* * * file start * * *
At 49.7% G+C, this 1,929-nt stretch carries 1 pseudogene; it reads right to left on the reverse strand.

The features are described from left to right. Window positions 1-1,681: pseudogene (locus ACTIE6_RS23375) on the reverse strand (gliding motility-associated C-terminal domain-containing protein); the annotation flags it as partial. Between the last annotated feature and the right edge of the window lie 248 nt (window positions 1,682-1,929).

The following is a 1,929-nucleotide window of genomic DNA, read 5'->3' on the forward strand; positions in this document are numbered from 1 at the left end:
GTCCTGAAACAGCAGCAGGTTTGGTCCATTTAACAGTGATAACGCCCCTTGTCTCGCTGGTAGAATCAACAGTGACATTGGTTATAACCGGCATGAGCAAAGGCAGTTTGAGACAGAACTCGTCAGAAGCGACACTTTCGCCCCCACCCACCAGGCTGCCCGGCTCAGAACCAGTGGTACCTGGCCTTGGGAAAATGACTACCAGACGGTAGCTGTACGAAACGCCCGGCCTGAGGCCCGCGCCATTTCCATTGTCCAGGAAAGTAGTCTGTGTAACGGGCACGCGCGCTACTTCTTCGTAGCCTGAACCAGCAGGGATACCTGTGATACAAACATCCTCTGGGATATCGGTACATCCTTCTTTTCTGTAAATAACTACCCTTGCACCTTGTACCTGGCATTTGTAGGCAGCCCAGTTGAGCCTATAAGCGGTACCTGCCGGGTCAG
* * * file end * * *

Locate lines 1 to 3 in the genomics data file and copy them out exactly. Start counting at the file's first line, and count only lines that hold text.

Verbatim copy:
At 49.7% G+C, this 1,929-nt stretch carries 1 pseudogene; it reads right to left on the reverse strand.

The features are described from left to right. Window positions 1-1,681: pseudogene (locus ACTIE6_RS23375) on the reverse strand (gliding motility-associated C-terminal domain-containing protein); the annotation flags it as partial. Between the last annotated feature and the right edge of the window lie 248 nt (window positions 1,682-1,929).

The following is a 1,929-nucleotide window of genomic DNA, read 5'->3' on the forward strand; positions in this document are numbered from 1 at the left end: